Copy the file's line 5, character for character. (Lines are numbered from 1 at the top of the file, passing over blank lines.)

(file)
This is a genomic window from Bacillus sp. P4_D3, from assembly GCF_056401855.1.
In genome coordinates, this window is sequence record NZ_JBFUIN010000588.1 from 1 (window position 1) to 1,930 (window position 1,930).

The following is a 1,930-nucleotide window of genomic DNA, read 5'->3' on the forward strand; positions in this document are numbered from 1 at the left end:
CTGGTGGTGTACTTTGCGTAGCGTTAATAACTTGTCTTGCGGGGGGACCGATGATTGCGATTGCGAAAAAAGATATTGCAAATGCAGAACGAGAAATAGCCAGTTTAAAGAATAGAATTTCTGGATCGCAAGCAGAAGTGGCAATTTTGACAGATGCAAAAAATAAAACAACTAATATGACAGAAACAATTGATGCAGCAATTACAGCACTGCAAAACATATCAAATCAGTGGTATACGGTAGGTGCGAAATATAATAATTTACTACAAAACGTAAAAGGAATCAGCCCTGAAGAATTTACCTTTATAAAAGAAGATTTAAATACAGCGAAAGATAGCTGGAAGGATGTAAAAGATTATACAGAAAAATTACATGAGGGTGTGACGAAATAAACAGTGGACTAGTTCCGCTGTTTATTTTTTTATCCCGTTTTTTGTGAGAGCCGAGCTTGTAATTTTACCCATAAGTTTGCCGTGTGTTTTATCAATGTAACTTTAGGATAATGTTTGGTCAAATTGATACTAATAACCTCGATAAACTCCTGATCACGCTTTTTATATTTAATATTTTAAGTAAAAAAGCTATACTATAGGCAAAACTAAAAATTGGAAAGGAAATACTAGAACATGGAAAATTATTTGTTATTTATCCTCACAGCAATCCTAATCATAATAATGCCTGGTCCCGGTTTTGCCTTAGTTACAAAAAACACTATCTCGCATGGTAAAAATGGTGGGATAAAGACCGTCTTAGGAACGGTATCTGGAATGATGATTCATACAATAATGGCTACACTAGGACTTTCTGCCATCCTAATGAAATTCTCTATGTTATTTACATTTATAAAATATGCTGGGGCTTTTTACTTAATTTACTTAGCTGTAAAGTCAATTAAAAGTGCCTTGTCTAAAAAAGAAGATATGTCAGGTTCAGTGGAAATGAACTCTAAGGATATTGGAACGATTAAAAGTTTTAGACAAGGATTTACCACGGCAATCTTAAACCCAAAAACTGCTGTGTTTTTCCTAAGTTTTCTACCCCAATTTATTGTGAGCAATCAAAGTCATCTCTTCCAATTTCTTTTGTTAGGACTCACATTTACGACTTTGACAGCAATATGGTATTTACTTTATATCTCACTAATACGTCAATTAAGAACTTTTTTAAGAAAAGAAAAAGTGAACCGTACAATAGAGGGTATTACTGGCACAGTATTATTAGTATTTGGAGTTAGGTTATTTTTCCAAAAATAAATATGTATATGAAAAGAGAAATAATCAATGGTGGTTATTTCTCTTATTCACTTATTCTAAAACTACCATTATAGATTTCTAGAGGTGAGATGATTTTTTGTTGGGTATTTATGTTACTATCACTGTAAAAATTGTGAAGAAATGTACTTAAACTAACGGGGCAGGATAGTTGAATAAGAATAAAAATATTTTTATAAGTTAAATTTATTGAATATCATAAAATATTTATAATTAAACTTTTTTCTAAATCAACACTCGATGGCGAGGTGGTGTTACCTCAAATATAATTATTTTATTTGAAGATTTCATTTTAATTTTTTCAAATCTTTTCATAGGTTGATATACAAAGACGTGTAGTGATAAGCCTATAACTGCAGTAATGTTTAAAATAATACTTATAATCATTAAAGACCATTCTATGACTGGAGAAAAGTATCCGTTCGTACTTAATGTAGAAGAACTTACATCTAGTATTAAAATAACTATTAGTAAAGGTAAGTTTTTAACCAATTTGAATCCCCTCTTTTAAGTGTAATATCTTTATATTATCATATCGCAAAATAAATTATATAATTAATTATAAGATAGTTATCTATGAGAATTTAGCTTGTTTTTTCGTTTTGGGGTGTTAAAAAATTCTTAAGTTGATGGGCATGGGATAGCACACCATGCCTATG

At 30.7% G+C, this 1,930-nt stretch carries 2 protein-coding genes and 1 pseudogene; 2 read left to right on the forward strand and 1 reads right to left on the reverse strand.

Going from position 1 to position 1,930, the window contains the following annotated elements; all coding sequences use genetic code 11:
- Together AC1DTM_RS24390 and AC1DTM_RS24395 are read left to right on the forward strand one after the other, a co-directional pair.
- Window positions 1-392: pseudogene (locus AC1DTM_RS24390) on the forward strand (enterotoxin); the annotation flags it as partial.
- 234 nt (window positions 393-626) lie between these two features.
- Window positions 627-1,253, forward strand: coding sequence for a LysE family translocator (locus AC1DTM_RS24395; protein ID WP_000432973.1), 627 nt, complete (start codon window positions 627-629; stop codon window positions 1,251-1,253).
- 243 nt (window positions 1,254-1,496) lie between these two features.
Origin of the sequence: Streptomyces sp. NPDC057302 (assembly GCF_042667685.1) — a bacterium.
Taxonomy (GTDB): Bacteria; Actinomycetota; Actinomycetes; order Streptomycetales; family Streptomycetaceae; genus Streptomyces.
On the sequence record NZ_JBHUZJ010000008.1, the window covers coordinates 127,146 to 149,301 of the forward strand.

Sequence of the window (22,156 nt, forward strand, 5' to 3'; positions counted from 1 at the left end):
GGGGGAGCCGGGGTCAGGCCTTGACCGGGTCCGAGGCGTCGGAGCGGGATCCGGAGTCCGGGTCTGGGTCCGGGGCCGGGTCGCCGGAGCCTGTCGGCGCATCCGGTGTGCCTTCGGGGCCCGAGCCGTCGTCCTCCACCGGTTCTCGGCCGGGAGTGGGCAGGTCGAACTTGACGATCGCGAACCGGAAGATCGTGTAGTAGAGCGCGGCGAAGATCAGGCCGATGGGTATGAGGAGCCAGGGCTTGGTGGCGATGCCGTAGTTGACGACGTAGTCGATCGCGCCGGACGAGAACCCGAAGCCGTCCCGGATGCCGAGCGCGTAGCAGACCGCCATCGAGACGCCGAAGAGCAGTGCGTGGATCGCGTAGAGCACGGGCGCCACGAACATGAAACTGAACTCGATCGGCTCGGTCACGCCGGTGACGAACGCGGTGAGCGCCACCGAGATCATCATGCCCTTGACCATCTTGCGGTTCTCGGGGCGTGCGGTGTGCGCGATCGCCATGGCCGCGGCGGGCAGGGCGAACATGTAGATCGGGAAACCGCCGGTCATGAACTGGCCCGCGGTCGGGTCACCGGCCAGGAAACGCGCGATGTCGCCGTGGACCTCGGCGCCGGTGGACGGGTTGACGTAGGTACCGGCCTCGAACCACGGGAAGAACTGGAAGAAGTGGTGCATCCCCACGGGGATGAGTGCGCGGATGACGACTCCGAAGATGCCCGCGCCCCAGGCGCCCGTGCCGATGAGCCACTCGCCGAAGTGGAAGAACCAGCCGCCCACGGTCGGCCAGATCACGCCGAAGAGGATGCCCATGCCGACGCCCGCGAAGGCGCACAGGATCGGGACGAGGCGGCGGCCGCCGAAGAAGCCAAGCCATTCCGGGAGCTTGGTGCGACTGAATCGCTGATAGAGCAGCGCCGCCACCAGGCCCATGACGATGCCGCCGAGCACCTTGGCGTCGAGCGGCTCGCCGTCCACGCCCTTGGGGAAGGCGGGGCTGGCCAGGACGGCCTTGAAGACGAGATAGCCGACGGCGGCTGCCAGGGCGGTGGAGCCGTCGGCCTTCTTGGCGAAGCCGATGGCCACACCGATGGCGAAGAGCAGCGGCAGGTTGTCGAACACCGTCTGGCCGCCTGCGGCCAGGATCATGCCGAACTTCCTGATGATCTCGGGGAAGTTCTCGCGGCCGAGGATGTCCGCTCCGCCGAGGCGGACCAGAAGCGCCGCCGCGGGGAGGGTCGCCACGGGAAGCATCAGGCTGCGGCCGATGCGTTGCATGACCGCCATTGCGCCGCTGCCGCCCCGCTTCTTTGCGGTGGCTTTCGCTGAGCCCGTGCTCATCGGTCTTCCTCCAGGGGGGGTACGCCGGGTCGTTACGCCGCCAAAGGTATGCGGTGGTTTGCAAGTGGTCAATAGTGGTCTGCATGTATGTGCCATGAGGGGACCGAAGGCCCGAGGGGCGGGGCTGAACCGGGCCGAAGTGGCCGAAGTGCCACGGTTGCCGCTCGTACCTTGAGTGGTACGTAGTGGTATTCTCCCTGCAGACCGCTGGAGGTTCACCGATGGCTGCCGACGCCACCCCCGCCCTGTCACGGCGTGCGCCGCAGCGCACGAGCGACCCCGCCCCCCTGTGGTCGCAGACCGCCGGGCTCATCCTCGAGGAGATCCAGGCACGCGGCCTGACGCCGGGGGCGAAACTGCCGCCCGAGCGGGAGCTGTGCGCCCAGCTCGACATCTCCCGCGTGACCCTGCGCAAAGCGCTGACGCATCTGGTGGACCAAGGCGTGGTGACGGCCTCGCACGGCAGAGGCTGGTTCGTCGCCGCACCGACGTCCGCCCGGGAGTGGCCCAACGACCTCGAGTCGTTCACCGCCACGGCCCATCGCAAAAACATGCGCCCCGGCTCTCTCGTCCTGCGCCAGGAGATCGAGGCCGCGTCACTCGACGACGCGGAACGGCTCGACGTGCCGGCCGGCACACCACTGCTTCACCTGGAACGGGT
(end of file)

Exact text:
At 30.7% G+C, this 1,930-nt stretch carries 2 protein-coding genes and 1 pseudogene; 2 read left to right on the forward strand and 1 reads right to left on the reverse strand.